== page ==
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rotate
06-24-2010, 01:58 PM
I've been told that when you heat sheet metal, the metal expands but shrinks to smaller size than normal when it cools down. What's the physics behind this?

I don't actually have a good understanding of shrinking and stretching of sheet metal, not in terms of how it's done or the technique but rather the science behind it. Does someone have a good link or literature that I can refer to? Thanks.

ptjw7uk
06-24-2010, 05:34 PM
Try this, gives a reasonable explanation
http://books.google.co.uk/books?id=YoVvcgyCA9UC&pg=PA364&lpg=PA364&dq=hot+shrinking&source=bl&ots=lhlBE24WXJ&sig=VI5aK117Iol7_wJeuYOX_eoMzZE&hl=en&ei=e84jTKbNDJPy0gS9idnsBA&sa=X&oi=book_result&ct=result&resnum=3&ved=0CBsQ6AEwAg#v=onepage&q=hot%20shrinking&f=false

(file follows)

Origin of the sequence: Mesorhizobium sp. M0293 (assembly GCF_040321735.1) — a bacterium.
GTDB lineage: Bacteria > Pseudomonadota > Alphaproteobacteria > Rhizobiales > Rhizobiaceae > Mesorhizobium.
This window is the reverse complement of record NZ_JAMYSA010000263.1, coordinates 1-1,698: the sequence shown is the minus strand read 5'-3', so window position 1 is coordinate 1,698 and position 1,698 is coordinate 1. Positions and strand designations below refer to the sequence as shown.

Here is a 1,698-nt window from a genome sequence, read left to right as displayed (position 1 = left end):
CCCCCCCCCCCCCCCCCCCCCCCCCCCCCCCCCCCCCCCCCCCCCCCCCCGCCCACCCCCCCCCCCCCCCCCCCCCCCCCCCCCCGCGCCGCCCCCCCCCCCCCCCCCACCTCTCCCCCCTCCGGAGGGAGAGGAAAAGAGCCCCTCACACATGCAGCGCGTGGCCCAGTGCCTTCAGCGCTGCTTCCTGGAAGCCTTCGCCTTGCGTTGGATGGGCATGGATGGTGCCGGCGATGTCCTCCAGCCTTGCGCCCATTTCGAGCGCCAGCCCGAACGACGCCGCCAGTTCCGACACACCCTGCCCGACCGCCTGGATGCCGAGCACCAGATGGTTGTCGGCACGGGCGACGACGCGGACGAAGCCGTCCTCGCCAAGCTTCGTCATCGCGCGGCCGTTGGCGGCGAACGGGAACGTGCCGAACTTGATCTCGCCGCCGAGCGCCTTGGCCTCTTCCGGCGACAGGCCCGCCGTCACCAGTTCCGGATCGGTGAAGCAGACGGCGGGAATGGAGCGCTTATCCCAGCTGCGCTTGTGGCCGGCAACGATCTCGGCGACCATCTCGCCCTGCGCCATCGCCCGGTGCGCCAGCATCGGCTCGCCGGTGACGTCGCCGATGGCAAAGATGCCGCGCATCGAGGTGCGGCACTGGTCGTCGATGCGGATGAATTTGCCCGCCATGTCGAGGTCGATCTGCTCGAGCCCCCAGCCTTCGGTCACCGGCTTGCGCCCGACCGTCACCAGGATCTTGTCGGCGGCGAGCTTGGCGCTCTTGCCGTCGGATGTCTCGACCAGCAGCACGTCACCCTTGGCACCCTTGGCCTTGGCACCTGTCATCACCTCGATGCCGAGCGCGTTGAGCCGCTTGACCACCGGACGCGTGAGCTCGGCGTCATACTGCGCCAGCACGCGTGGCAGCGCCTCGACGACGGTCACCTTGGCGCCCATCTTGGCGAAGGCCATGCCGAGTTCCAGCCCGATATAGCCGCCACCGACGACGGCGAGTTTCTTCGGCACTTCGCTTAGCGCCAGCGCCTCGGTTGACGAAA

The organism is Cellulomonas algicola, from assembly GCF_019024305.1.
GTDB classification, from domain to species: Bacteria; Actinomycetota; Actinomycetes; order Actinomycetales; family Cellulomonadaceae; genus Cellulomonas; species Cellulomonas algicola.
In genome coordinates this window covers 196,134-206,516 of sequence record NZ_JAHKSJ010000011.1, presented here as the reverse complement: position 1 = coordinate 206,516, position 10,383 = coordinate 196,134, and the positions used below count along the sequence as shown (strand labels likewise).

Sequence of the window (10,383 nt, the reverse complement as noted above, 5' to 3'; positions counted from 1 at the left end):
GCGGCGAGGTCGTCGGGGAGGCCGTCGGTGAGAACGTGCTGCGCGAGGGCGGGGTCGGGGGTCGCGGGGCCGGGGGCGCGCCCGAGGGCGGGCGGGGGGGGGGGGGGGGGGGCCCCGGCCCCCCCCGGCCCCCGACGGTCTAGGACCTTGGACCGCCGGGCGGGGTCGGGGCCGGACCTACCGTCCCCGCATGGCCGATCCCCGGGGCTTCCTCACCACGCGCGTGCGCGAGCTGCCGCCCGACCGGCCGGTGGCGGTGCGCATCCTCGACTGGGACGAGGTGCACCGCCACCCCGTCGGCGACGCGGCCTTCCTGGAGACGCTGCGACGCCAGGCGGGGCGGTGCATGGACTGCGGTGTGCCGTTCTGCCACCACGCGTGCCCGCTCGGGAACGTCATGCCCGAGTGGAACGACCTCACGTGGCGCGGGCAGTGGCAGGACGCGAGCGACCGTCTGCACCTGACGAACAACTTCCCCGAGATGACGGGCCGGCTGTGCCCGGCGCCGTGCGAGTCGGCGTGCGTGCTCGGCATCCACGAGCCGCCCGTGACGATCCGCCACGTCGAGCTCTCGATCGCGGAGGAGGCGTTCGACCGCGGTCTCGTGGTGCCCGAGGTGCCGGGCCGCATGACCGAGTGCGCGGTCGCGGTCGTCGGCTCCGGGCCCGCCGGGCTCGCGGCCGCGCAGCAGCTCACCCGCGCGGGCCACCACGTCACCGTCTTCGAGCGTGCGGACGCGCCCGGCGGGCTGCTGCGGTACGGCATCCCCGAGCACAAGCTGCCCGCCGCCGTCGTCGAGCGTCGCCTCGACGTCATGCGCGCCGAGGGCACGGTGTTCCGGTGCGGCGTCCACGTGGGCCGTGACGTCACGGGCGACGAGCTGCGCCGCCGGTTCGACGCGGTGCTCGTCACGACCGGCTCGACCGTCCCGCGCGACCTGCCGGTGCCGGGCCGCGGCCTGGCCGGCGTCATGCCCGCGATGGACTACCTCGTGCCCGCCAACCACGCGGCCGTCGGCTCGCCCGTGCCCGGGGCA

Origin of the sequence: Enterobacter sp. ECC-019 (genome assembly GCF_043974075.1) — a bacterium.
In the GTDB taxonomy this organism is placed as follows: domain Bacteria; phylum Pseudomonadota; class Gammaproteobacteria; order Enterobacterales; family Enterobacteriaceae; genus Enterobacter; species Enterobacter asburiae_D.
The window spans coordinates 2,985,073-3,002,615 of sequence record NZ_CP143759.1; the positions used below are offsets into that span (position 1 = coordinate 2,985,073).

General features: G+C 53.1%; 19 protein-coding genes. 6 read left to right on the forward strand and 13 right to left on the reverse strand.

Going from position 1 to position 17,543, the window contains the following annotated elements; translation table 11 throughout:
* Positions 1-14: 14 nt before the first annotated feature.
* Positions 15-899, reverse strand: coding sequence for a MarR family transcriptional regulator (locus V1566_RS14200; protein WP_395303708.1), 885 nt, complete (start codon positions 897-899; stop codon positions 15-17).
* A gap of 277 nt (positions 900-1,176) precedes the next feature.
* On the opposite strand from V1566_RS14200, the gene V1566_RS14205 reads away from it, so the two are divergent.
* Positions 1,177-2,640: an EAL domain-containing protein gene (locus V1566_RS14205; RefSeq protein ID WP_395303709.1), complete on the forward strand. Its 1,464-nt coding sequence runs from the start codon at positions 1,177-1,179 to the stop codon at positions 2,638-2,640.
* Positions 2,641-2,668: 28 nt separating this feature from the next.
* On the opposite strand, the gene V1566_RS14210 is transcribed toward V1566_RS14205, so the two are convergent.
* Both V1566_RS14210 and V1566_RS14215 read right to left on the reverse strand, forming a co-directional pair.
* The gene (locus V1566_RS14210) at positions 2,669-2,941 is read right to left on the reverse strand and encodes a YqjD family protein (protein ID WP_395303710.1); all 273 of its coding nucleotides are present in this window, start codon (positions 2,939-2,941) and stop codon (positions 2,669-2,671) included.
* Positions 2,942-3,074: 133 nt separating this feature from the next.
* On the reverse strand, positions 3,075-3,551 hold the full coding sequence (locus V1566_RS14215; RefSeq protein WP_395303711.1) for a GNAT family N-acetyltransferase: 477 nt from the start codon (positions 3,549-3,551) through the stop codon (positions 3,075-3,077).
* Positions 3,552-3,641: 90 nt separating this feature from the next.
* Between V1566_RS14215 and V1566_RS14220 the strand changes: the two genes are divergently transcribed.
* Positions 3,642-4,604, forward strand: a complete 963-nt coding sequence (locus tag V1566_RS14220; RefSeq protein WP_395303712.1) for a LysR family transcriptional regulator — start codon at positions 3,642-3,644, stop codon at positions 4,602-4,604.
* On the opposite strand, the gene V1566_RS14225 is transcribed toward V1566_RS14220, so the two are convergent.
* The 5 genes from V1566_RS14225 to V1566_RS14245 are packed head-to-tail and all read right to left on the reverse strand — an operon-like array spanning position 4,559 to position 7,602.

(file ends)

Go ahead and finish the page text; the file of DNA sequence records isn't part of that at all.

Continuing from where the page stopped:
Peter

strokersix
06-24-2010, 05:49 PM
I think of it this way: The heat causes localized expansion. This expansion constrained by the surrounding material results in localized yield. Then when the material cools the yielded volume contracts and shrinks.

I've seen photos of this effect used for intentionally curving or repairing damaged structural steel using just heat.

RancherBill
06-24-2010, 07:06 PM
YouTube video showing the effect.

http://www.youtube.com/watch?v=ILVWPzO_swY